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Article 24
  • December 14. 2005 12:00AM

    Commissioners to get retirement benefits
    County GOP executive committee is opposed

    By ERIC FRAZIER
    The Dispatch


    The Republican-dominated Davidson County Board of Commissioners has approved a retirement plan for elected officials that is opposed by the county's Republican Party executive committee.

    In a 4-3 vote Tuesday night, the commissioners adopted retirement benefits proposed by Vice Chairman Larry Potts. Voting with him for the plan were Cindy Akins, Fred Sink and Max Walser, the lone Democrat on the board.

    Chairman Fred McClure, Don Truell and Sam Watford voted against the plan.

    But while the commissioners were debating the measure, the Davidson County Republican Party executive committee was meeting elsewhere and unanimously approved the following resolution:

    "The Davidson County Republican Party strongly objects to any consideration of a retirement incentive for County Commissioners. If passed this 13th day of December 2005, we ask that it be immediately repealed at the next business meeting as we do not feel it is in the best interest of the county."

    In the same statement released by party Chairman David Rickard, he called the timing of the proposal "ill advised" given local economic conditions.

    "The county has limited resources and it just seems that this money could be used for more pressing needs," Rickard stated.

    Executive committee member Larry Allen added, "I recall that just a few months ago the commissioners were discussing how to hold the line on employee benefits by shifting more of the insurance premiums to county employees ,and now they consider a sweet retirement deal for themselves."

    The commissioners meet next on Jan. 5, but the issue appears unlikely to be revisited.

    "That decision has no weight whatsoever with me," Potts said this morning. "... If Mr. Rickard and the executive committee wants to run for commissioner, they picked an interesting time to announce. The filing, I believe, begins in February. Until then, they need to stick to party issues."

    McClure also said it was a done deal.

    "I will not call for it to be rescinded," he said. "If one of the four commissioners that voted for it brings it up, that's a different story."

    Under the approved plan, a commissioner who serves eight years (two terms) will become eligible to receive, at age 60, an amount calculated at 3.75 percent times his or her highest annual compensation times the years of creditable service. The benefit is capped at 40 percent of highest annual compensation.

    The plan is retroactive to 1990, making three former commissioners, Brown Loflin, Reid Sink and Billy Joe Kepley, immediately eligible. Their service ranged from eight years to 14 years, producing annual benefit amounts of more than $4,000 to more than $5,800. Altogether, the cost to the county, including Social Security taxes, will be $15,233 annually.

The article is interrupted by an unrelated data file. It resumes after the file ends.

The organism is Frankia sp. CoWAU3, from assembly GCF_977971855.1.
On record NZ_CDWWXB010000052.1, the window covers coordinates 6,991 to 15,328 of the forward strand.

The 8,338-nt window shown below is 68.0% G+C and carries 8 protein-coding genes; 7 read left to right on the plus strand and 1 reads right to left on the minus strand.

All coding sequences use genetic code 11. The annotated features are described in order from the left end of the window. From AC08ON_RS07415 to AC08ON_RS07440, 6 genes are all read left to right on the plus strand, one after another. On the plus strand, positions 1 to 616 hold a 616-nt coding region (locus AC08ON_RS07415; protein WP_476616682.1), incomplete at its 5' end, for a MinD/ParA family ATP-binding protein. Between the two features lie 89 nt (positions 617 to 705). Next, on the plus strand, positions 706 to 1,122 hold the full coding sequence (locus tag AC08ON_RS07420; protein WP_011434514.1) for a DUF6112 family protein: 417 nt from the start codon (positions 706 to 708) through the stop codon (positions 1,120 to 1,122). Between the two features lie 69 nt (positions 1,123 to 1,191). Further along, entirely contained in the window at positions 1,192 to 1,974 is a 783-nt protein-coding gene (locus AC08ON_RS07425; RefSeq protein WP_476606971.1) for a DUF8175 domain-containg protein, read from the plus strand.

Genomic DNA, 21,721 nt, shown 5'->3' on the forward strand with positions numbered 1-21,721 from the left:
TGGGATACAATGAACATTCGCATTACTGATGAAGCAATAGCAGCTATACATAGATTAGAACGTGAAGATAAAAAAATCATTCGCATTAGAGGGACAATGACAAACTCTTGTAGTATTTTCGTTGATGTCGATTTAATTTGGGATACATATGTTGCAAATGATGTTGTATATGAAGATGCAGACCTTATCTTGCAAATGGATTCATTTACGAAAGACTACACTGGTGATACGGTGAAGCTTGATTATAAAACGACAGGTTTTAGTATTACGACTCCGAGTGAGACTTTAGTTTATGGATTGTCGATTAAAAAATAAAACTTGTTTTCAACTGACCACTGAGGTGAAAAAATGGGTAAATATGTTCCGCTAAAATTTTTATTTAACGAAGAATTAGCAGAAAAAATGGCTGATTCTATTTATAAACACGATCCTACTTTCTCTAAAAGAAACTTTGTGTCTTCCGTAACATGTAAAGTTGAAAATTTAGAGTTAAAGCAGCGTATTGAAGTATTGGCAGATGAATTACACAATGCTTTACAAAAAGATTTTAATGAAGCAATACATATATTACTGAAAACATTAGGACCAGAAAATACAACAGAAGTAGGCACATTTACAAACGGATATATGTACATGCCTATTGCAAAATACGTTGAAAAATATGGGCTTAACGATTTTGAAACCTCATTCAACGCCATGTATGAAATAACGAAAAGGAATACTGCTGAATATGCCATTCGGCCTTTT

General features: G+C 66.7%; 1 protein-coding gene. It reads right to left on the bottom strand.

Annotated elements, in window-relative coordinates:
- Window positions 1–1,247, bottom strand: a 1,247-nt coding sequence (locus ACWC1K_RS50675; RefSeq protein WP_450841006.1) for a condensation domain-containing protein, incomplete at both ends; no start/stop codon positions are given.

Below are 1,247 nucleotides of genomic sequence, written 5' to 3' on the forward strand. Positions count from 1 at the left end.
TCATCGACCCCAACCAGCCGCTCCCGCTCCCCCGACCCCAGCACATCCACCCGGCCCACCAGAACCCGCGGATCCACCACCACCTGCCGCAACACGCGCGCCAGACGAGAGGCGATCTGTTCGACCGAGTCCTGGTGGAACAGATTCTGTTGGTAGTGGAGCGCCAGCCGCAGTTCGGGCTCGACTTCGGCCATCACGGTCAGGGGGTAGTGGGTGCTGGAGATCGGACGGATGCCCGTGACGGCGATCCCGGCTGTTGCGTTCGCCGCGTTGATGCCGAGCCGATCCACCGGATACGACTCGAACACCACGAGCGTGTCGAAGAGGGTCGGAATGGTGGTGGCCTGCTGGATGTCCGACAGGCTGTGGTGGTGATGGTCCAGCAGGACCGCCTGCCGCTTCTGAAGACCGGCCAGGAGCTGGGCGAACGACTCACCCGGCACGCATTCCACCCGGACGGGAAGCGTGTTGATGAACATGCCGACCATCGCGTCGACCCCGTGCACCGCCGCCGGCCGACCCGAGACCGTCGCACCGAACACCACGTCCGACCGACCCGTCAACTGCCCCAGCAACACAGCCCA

According to Assistant County Manager Zeb M. Hanner, the county now sends roughly $1.8 million each year to the state-sponsored local government retirement plan. Employees contribute 6.4 percent of their pay, which the county matches. However, under the new plan for the commissioners, there is no employee contribution.

    Potts, McClure and Sink already meet the eight-year minimum. Akins will also have eight years when her term expires next year. She is 41.

    Potts is 57, McClure is 63 and Fred Sink is 73. All three were elected last year to four-year terms that expire in 2008. At that time, the cost to the county could potentially double, but any commissioner may opt out of the plan by signing a waiver.

    After sending his colleagues a letter and other documents explaining the retirement plan, Potts had it placed on the consent agenda, which is used to approve multiple items in a single vote without further discussion.

    That didn't sit well with Truell, who asked for the item to be pulled even before the board reached that part of the regular agenda.

    "I didn't want the newspapers to say tomorrow morning that we passed a retirement plan in the consent agenda," he said. "I just feel that any issue of this magnitude should not be put on the consent agenda."

    Among the questions Truell, McClure and Watford raised were why it was retroactive to 1990, why the retirement age was set at 60 and how many counties offer similar benefits.

    "I just picked the date as what I felt would be a fair time," Potts replied.

    McClure said he contacted the N.C. Association of County Commissioners, but they do not keep those statistics. He noted that state legislators have been considering a plan that would extend the state retirement system to county and municipal elected leaders. He argued for waiting to hear that plan, which he said is expected next year.

    "I still feel like this is a part-time position," Watford said, noting that most part-time county workers are not eligible for retirement benefits.

    Potts, returning a call this morning between two meetings, said he has attended 158 meetings so far this year, not counting other trips to the governmental center to sign papers or pick up mail and other documents.

    He noted that commissioners have tended to be either self-employed or retired people because of the time demands of the office and called the plan a recruitment tool that will help attract qualified candidates to run.

    Eric Frazier can be reached at 249-3981, ext. 226, or eric.frazier@the-dispatch.com.


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